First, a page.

#3D printed ears that look, act real
Bioengineers and physicians at Cornell University are using 3D printers to create artificial ears that look and act just like a natural ear.
ARM Adds Cortex-A32 Support To GCC Compiler
ARM only announced the Cortex-A32 ARMv8 32-bit processor yesterday but already they’ve gone ahead and landed the support inside the GNU Compiler Collection.
It’s not an entirely big surprise that there is already compiler support baked for the Cortex-A32 considering this is just an ultra power efficient cut-down version of the ARMv8 that runs in 32-bit mode. The ARMv8 64-bit support has been maturing in both GCC and LLVM/Clang for quite some time already. However, it’s nice to see the quick turnaround time by ARM on getting the support upstream.
This commit that landed in GCC trunk this morning by ARM’s Kyrylo Tkachov adds -mcpu=cortex-a32 to GCC. This addition will be found in GCC 6.
#ARM #CortexA32 from ARM
Cortex A32, a new super-small ARM core designed specifically for wearables, Internet of Things things, embedded systems, low-cost boards like the Raspberry Pi or Pi Zero, and other places where power, space, and cost savings are more important than raw performance. It uses the ARMv8 instruction set and is intended as a replacement for the older Cortex A7 and A5 architectures, both of which use the ARMv7 instruction set. However, the Cortex A32 can only run 32-bit code—to save space and power, the ability to run 64-bit code has been removed.
#Atlas – Next Gen #Humanoid #Robot from Boston Dynamics
That robot you see being pushed around is the latest generation of Atlas, the insanely advanced humanoid robot as built by the Google-owned Boston Dynamics.
#VGA Adapter for the #RaspberryPi Zero
Hackaday.io user [mincepi] designed a PCB that mates with a VGA monitor and the Pi Zero board and–according to his estimates–costs about $3.62 each
You can order the boards from OSHPark, or you can make boards yourself. There are even instructions for recycling old VGA cables for connectors if you don’t want to buy new ones. Read more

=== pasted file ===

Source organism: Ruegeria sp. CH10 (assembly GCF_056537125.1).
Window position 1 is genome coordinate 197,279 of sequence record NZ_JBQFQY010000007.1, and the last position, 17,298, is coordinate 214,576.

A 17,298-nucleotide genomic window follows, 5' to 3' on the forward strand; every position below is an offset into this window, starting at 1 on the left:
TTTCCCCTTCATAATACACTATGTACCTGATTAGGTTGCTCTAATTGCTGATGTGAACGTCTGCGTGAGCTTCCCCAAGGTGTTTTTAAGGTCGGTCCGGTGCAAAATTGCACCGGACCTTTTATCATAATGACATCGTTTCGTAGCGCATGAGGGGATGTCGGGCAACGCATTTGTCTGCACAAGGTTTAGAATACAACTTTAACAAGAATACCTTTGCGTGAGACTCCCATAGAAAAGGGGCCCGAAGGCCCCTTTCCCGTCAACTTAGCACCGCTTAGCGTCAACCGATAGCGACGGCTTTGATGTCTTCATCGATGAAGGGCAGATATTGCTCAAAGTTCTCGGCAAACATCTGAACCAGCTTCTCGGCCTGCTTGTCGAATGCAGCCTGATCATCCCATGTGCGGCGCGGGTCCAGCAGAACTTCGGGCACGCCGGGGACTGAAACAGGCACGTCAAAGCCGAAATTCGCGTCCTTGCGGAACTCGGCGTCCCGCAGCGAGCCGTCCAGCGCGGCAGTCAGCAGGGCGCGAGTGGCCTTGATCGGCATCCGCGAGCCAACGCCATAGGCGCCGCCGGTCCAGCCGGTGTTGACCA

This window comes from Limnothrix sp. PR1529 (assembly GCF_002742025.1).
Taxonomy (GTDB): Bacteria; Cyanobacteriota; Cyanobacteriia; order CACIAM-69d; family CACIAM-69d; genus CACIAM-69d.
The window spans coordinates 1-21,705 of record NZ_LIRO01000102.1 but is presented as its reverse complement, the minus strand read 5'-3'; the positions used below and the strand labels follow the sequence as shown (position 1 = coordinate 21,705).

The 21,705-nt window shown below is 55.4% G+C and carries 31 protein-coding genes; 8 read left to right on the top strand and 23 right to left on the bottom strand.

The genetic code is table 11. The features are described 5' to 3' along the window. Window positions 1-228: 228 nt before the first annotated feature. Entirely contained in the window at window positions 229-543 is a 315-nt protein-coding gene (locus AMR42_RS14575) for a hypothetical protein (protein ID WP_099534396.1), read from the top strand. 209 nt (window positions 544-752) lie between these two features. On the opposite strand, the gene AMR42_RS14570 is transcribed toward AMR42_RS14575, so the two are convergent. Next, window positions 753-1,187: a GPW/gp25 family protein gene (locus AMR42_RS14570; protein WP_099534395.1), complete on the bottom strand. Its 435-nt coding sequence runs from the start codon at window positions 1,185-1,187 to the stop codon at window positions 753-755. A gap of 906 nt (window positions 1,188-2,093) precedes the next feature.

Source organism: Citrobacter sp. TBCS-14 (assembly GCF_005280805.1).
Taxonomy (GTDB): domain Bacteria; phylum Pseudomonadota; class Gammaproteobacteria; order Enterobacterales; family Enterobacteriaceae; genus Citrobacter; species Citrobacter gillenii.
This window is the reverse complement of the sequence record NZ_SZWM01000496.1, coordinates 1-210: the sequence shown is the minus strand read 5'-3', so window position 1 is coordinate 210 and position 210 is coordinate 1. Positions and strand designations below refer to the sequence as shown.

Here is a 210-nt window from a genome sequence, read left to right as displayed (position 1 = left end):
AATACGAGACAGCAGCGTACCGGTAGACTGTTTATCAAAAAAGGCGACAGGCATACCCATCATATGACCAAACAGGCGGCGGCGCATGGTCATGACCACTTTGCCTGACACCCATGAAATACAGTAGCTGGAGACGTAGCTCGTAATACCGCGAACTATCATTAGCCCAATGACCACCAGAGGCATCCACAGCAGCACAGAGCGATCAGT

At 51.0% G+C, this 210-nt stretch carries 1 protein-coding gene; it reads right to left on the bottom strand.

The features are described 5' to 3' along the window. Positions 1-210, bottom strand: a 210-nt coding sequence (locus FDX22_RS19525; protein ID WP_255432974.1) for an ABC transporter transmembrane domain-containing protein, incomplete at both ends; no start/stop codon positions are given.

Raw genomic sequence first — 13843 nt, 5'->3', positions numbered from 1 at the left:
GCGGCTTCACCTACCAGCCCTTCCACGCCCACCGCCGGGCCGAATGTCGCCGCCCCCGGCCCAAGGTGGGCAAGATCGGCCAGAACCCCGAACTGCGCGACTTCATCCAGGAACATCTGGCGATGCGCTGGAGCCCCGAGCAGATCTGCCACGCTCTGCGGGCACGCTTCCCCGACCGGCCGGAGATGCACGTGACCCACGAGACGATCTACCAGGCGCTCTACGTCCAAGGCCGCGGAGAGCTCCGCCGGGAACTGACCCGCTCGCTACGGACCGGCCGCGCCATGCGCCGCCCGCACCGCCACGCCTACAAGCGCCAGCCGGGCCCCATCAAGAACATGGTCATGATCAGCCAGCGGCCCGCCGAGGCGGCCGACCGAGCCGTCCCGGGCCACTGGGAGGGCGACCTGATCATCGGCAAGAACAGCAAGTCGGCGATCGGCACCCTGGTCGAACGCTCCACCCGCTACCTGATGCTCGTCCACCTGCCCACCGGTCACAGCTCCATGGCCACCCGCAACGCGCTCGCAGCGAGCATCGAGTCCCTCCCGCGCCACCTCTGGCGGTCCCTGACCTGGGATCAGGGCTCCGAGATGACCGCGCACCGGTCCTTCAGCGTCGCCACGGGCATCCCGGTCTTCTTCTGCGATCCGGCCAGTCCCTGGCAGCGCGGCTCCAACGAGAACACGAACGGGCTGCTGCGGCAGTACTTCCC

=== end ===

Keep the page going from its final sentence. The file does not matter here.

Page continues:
Project page on hackaday.io
555 IC teardown – microscopic view of 555 IC
Above photo shows the silicon die of the 555 through a microscope. On top of the silicon, a thin layer of metal connects different parts of the chip. This metal is clearly visible in the photo as yellowish-white traces and regions. Under the metal, a thin, glassy silicon dioxide layer provides insulation between the metal and the silicon, except where contact holes in the silicon dioxide allow the metal to connect to the silicon. At the edge of the chip, thin wires connect the metal pads to the chip’s external pins.
More detailed explanation of 555 IC and its logic’s explained in detail on righto.com
Lean #Howto make a speaker using a simple balloon
Having made a speaker out of a balloon, you may play tricks with children by painting face on the balloon. There are a lot ways to use such an interesting speaker, depending on your fancy!
What do you need?
- Scotch tape
The bigger the balloon – the louder would be the sound!
Wrap the wires around your hand and fix them with the tape, measure the diameter of a magnet beforehand. Strip the wires and fix them with the scotch tape on a balloon. It is preferable that the wires lie down better to a balloon.
Link the wires to an audio system, MP3, TV, PC…
In the middle of wires set a magnet and listen to the music!!!
Well, we have got such a hand made speaker out of a balloon!!!
Try and experiment! You will succeed!
#Pingshape #3DPrinting Design #Guide
Pinshape.com have worked hard to compile all that knowledge and experience into one place. So, if you’re new to the additive manufacturing world or want to become a 3D designer, here’s your step-by-step guide from ideation to creating your design.
From selecting modeling software to Design Principles, common problem and how to over come them + lots of tips and tricks till the way to selling the models. Important thing is the guide is FREE.
Checkout the guide on pinshape.com
MPLAB Xpress – Microchip Unveils Online MPLAB IDE
MPLAB Xpress Cloud-Based IDE is an online development environment that contains the most popular features of our award-winning MPLAB X IDE. This simplified & distilled application is a faithful reproduction of our desktop-based program, which allows users to easily transition between the two environments.
Microchip also released a $10 dev board with a built-in programmer. This pair is aimed at getting people up and running quickly with PIC development.
Site URL: MPLAB Xpress